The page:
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COMMENTS 

Migration, the lightning rod of the EU referendum

The EU-Turkey deal should have no role in the Brexit debate, yet it brings the crucial question of the European Union and migration into focus at an inopportune time.
14 April 2016
Uta Staiger
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Starts: Apr 14, 2016 12:00:00 AM

Unsettling times for a settled population? Polish perspectives on Brexit

Many Poles have lived, worked, and settled in the UK for up to 12 years now. Anne White, Professor of Polish Studies at the UCL School of Slavonic and East European Studies, says it’s no longer so easy for them to pick up and leave.
14 April 2016
Anne White
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Starts: Apr 14, 2016 12:00:00 AM

Some thoughts on the psycho-geography of Europe’s free movement

Eastern European migration takes place in a very different context than it once did. Eva Hoffman, author and essayist, asks what drives people to leave, and what drives them back again? This piece is part of the UCL European Institute’s commissioning partnership with openDemocracy.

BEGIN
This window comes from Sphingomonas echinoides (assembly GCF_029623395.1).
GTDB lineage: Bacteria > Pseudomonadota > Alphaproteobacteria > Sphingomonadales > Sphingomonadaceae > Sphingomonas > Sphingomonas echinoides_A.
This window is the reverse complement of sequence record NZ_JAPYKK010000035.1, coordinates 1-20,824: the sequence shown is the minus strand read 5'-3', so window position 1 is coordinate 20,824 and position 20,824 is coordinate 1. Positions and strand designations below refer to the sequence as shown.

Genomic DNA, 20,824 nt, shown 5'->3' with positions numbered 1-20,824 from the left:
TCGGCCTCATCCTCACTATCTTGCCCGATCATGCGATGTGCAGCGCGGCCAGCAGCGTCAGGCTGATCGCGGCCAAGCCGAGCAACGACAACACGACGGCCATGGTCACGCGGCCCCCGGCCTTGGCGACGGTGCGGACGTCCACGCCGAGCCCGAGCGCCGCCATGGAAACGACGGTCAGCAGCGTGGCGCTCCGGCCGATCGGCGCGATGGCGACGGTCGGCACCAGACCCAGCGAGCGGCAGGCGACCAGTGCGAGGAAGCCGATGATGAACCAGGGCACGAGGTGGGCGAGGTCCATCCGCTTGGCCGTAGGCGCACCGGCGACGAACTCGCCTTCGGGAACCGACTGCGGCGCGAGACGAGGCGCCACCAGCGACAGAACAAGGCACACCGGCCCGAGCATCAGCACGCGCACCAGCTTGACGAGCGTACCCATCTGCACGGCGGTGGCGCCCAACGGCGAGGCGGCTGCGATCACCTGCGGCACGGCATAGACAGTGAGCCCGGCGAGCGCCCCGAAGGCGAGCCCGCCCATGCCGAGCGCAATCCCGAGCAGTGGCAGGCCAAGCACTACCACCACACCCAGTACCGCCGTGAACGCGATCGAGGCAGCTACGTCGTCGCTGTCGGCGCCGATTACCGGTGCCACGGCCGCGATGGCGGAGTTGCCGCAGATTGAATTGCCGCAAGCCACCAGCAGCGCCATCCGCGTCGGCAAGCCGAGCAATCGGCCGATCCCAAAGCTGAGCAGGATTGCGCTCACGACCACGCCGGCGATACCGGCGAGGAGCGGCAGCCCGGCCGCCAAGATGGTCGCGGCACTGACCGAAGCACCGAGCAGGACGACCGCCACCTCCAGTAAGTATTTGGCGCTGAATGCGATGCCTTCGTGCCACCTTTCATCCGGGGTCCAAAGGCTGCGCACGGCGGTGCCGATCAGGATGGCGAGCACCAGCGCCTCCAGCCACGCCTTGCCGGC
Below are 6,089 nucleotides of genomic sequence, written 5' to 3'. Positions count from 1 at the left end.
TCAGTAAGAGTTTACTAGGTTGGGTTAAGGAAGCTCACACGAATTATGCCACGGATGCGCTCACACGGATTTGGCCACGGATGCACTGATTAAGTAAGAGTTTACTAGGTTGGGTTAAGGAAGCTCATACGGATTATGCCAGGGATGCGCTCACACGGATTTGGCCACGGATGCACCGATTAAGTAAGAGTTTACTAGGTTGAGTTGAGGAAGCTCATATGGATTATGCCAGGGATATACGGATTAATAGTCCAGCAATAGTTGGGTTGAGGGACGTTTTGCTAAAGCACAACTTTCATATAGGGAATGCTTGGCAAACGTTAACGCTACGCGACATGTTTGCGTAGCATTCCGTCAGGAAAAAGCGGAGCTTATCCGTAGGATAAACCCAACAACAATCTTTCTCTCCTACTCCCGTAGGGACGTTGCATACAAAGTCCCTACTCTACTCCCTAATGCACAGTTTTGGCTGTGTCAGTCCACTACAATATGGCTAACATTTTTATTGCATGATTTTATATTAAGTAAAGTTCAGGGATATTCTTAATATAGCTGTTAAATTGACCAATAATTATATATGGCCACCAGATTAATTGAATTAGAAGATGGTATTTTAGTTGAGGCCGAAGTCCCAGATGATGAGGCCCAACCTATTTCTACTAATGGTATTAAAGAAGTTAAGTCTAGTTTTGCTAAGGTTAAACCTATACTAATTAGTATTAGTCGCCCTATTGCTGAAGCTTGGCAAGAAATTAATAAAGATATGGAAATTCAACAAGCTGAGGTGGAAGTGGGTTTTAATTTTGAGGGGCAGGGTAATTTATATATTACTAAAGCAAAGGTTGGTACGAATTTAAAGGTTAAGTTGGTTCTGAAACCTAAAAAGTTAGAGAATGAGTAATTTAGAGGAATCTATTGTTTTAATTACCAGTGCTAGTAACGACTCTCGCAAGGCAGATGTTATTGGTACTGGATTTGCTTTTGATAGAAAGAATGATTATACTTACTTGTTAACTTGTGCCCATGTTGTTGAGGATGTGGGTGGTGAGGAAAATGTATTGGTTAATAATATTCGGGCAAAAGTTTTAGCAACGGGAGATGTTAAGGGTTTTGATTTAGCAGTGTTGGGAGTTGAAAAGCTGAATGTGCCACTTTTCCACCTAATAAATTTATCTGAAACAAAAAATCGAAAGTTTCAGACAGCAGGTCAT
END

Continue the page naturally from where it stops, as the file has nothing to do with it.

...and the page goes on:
7 April 2016
Eva Hoffman
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Starts: Apr 7, 2016 12:00:00 AM

Ukraine's election turning point?

11 June 2014

25 May 2014
Dr Andrew Wilson (UCL SSSEES) explains why Ukraine's early presidential election may prove a turning point for the troubled country.


A few weeks ago, there were real doubts that Ukraine's election would even go ahead. But in Kiev at least, where I was until Monday, the optimists are beginning to think they will not only be held, but will prove to be the turning point in the crisis.

But first, what are the key things to look for on Sunday?

The first important question is how many are able and willing to vote. Notwithstanding Thursday's deadly attacks in Donetsk, the authorities in Kiev think they have contained the crisis in the east and even hope to conduct the voting in the parts of the separatist Donbass region that they control, which are currently the south and west of Donetsk and the north of Luhansk.

Crimea, on the other hand, looks like a lost cause, in voting terms at least, though the authorities will offer voting facilities just across the "border" in Kherson.

If enough voters turn out elsewhere in the east and south, and national turnout is something around 60%, this would a big victory for the authorities in Kiev.

The second criterion for success is that Russia does not use criticism of the process to increase its intervention once more. Complaints of fraud from any of the losing candidates would only play into Russia's hands.


Read in full: BBC News >>